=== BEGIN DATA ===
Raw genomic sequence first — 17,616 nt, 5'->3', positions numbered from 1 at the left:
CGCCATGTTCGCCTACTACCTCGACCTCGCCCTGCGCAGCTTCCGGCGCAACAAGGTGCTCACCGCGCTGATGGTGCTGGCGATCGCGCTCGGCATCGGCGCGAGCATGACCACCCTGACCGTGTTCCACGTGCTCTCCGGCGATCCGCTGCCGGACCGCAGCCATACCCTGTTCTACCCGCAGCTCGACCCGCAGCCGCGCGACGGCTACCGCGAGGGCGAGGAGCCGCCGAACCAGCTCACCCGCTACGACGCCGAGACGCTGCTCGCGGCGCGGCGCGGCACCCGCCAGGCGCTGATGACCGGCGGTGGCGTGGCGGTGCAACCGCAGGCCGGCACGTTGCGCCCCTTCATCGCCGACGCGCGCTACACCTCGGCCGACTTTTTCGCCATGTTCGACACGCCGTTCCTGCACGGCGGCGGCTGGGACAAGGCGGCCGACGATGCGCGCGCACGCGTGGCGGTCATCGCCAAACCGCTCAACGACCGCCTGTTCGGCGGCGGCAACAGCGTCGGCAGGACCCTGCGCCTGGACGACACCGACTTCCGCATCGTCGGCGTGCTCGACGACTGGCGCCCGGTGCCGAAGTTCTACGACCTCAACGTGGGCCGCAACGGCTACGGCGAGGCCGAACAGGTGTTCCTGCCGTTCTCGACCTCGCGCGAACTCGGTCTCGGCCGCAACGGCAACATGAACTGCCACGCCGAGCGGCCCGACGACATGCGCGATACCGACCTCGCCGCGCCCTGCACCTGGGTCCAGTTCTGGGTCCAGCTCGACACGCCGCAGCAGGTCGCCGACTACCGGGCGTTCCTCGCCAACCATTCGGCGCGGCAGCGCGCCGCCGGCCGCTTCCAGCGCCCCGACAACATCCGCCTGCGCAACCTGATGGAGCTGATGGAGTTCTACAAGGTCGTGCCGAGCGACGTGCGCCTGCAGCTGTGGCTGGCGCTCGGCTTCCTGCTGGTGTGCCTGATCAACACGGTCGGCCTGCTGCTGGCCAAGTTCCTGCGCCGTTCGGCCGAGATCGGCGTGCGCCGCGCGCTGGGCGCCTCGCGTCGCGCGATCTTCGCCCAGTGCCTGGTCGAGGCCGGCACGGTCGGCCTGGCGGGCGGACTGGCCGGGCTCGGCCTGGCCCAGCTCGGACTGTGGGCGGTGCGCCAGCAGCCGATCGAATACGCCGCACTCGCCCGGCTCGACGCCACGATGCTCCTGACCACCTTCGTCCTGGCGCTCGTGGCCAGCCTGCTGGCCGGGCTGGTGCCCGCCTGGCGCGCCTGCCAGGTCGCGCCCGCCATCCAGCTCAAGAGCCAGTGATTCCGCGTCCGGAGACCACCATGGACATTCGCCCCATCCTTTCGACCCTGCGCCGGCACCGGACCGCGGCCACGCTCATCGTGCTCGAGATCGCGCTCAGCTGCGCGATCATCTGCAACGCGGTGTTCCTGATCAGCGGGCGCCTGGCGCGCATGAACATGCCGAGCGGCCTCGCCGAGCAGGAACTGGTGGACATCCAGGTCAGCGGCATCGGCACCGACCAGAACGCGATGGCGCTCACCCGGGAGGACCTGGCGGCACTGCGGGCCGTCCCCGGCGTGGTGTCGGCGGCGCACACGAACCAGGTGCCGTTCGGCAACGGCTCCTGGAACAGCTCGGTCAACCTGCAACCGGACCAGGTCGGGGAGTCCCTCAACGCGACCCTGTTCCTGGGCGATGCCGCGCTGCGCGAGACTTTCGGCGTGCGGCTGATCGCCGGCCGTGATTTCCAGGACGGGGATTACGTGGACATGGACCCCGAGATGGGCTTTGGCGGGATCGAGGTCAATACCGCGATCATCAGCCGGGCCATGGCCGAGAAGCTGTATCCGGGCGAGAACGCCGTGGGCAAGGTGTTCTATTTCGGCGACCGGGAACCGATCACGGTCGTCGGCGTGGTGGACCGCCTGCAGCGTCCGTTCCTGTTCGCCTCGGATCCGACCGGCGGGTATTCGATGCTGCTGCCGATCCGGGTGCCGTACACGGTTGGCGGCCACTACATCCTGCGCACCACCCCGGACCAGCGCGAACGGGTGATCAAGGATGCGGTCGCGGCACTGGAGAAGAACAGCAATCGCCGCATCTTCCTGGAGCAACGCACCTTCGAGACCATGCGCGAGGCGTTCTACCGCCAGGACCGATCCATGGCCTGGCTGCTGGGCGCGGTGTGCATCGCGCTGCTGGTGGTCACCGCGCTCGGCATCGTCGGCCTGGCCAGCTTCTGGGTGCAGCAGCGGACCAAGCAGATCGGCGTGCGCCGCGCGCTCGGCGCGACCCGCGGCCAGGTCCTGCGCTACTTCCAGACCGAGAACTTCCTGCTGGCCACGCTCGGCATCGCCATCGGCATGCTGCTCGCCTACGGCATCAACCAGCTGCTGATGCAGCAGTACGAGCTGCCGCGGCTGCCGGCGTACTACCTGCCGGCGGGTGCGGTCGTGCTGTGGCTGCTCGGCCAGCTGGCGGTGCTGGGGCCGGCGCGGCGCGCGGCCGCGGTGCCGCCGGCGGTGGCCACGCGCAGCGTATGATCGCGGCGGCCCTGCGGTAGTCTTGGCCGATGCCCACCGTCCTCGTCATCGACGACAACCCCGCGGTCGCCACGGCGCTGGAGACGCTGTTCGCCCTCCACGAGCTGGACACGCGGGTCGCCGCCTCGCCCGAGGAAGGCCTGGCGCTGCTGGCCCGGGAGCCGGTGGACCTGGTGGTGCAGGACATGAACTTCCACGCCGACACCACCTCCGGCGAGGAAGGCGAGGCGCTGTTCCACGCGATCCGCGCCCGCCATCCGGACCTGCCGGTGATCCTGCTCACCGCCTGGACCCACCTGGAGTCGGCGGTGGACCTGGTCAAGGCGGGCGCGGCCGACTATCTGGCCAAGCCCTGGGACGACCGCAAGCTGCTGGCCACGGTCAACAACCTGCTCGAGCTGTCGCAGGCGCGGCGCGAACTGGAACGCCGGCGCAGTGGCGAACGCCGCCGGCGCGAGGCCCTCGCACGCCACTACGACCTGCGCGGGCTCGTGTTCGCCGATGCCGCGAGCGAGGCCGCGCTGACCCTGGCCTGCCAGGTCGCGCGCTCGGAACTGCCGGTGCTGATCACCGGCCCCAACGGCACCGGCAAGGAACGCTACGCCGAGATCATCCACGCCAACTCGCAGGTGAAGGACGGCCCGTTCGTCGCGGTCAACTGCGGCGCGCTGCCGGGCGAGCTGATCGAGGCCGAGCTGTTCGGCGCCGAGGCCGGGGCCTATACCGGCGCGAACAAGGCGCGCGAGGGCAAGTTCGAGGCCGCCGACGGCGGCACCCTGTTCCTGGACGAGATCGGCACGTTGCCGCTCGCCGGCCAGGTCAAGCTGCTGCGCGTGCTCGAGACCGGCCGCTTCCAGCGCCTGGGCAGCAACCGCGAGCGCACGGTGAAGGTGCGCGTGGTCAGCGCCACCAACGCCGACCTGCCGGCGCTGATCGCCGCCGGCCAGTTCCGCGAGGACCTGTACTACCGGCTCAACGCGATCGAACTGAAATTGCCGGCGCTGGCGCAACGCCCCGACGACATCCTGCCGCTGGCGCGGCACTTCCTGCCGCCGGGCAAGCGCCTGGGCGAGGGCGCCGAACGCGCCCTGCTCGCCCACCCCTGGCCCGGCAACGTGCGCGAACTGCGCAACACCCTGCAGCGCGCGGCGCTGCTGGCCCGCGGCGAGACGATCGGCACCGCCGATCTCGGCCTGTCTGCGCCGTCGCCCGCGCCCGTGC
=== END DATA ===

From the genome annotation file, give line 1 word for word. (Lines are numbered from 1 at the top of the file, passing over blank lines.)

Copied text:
Raw genomic sequence first — 17,616 nt, 5'->3', positions numbered from 1 at the left: